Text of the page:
The Lanier Theological Library closes today to the public out of an abundance of caution. We generally have about 30 patrons and visitors today. As people stay home, they want things to do and I have good news. There are some great sources online for research. I found one I want to share with you. There are so many great links and helpful suggestions. Thanks to Dr. Askin for his careful work.
Biblical Took Kit—created by Dr. Lindsey Askin, University of Bristol in support of biblical, theological and near eastern studies https://biblicaltoolkit.wordpress.com
Two of the major influences on Larry Hurtado’s work were a book and a friendship. The book was Alan Segal’s classic Two Powers in Heaven: Early Rabbinic Reports about Christianity and Gnosticism (SJLA, 25; Leiden: E. J. Brill, 1977). The book has been re-published twice to my knowledge, most recently by Baylor University Press (2012). Segal examined the rabbinic sources about early manifestations of what is called the “two powers” heresy in Judaism. Certain rabbis condemned these “heretics” (minim) who appear to be reverencing two deities, therefore violating one of the basic tenets of Jewish monotheism. Segal’s work is useful for understanding the complex interactions among Jews, Christians and Gnostics in the centuries that followed Jesus’ execution. Some of the Jewish heretics condemned may have been Jewish Christians. But as Hurtado noted, something more than beliefs about Jesus are being challenged; likely it had to do with the Jewish Christian propensity of reverencing Jesus in ways later rabbis deemed blasphemous.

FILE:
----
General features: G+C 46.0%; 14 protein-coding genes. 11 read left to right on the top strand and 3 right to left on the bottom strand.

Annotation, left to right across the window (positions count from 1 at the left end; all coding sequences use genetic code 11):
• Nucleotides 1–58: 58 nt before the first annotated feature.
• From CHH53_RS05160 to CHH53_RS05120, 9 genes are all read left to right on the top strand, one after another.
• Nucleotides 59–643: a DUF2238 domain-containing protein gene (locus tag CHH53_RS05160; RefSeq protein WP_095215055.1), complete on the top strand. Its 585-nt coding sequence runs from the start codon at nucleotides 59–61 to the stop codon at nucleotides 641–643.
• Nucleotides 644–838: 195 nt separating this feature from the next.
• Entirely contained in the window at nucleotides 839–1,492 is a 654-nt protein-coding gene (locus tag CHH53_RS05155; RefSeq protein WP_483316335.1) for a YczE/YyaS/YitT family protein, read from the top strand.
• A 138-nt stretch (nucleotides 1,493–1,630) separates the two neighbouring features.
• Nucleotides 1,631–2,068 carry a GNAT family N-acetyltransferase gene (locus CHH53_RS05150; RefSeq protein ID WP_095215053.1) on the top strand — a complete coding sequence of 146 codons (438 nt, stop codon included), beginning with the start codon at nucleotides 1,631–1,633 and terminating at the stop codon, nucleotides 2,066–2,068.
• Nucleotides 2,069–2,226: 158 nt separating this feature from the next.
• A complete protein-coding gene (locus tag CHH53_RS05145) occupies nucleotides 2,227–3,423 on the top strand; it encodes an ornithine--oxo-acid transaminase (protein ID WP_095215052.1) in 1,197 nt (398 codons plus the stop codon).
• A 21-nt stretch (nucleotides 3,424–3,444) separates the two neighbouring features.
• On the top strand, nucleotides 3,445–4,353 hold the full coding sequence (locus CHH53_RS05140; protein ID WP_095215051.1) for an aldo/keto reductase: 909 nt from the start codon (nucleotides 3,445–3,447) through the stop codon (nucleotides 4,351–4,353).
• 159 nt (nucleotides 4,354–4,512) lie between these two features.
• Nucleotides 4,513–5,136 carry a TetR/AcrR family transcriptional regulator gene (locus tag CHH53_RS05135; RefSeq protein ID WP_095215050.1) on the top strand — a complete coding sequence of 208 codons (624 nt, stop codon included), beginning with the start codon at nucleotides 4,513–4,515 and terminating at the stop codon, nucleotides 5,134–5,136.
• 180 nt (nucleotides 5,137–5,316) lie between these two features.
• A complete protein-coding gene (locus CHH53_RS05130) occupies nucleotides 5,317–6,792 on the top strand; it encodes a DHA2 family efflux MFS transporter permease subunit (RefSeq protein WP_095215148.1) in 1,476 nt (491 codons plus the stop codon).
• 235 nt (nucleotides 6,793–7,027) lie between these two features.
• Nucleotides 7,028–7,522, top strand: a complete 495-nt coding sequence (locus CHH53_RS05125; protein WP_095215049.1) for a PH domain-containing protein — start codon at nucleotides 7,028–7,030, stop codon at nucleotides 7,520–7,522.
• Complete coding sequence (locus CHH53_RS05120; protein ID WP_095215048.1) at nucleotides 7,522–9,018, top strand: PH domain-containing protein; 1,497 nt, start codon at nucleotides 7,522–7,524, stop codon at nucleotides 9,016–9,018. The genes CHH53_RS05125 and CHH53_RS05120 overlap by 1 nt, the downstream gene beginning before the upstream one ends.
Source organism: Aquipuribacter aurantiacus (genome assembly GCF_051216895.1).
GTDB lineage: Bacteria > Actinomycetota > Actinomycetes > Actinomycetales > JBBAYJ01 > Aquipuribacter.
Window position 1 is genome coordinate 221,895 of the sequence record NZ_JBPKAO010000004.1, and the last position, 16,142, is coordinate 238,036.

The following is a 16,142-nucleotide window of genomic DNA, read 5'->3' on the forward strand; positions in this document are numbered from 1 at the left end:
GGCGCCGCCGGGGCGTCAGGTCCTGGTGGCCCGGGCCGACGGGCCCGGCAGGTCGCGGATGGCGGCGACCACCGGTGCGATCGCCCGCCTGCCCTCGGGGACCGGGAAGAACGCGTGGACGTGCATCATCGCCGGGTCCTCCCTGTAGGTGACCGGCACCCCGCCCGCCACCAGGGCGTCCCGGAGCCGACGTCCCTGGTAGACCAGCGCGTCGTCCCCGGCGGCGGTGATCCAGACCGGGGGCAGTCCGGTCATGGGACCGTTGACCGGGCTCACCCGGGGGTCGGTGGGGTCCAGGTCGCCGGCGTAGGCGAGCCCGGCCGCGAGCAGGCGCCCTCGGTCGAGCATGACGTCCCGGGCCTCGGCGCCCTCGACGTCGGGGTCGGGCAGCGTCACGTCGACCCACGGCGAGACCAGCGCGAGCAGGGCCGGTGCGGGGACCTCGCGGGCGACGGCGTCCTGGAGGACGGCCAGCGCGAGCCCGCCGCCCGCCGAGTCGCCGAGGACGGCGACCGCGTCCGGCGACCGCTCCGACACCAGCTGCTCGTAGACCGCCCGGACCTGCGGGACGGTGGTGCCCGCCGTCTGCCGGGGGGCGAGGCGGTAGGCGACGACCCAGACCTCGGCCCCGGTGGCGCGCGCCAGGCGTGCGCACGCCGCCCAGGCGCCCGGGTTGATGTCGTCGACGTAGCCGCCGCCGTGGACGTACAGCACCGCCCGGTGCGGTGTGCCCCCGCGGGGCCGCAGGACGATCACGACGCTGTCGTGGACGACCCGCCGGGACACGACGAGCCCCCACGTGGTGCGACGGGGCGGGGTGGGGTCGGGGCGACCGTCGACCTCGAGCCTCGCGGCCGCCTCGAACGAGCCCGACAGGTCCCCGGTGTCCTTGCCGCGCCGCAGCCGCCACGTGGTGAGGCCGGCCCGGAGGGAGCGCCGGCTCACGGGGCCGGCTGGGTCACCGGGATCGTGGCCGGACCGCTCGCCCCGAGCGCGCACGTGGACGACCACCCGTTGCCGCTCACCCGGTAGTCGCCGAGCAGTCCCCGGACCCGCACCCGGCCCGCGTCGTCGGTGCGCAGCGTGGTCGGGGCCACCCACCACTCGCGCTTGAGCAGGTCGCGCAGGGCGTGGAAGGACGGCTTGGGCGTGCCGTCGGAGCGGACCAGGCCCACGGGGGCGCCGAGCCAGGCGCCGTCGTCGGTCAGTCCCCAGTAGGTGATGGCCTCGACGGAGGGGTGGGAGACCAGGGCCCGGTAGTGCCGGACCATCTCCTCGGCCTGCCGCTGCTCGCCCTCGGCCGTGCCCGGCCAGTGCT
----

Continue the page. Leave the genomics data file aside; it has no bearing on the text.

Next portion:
The other influence was the friendship that struck up between Alan and Larry over the next few years. Alan endorsed the first edition of One God, One Lord (1988) and the second (1998). Alan and Larry came from two different worlds, but they became fast and good friends. Alan was a Jewish New Testament scholar from the Northeast. Larry was a Christian New Testament scholar from the Midwest, who loved Canada and his adopted home in the UK. They had much in common and much in difference, but the differences were made sweeter over time as they spent time together at professional meetings and in Larry’s and Shannon’s Edinburgh home.
Both Alan and Larry were founding members of the Early High Christology Club (along with Carey Newman and David Capes). In a future post, I’ll share the founding myth of the club.
In 2007 colleagues conspired to produce a Festchrift in honor of them both (Israel’s God and Rebecca’s Children: Christology and Community in Early Judaism and Christianity, Essays in Honor of Larry W. Hurtado and Alan F. Segal, eds. David B. Capes, April D. DeConick, Helen K. Bond and Troy A. Miller [Waco, TX: Baylor University, 2007]). Each were told they were writing an essay for the other in the others’ Festschrift. They didn’t know it was a joint Festschrift until the reveal in San Diego in 2007. When they realized what was happening, it was a great moment.
When Alan became “unwell” a few years later, we were all glad we had not waited a few years before we honored them with this volume. Carey, Larry and I flew to New York a few weeks before Alan died to visit him in the hospital near his home. As with all good friends, his death left a hole in our lives. We miss Alan, his quirky sense of humor and ability to order food in 21 languages, and now we miss his friend.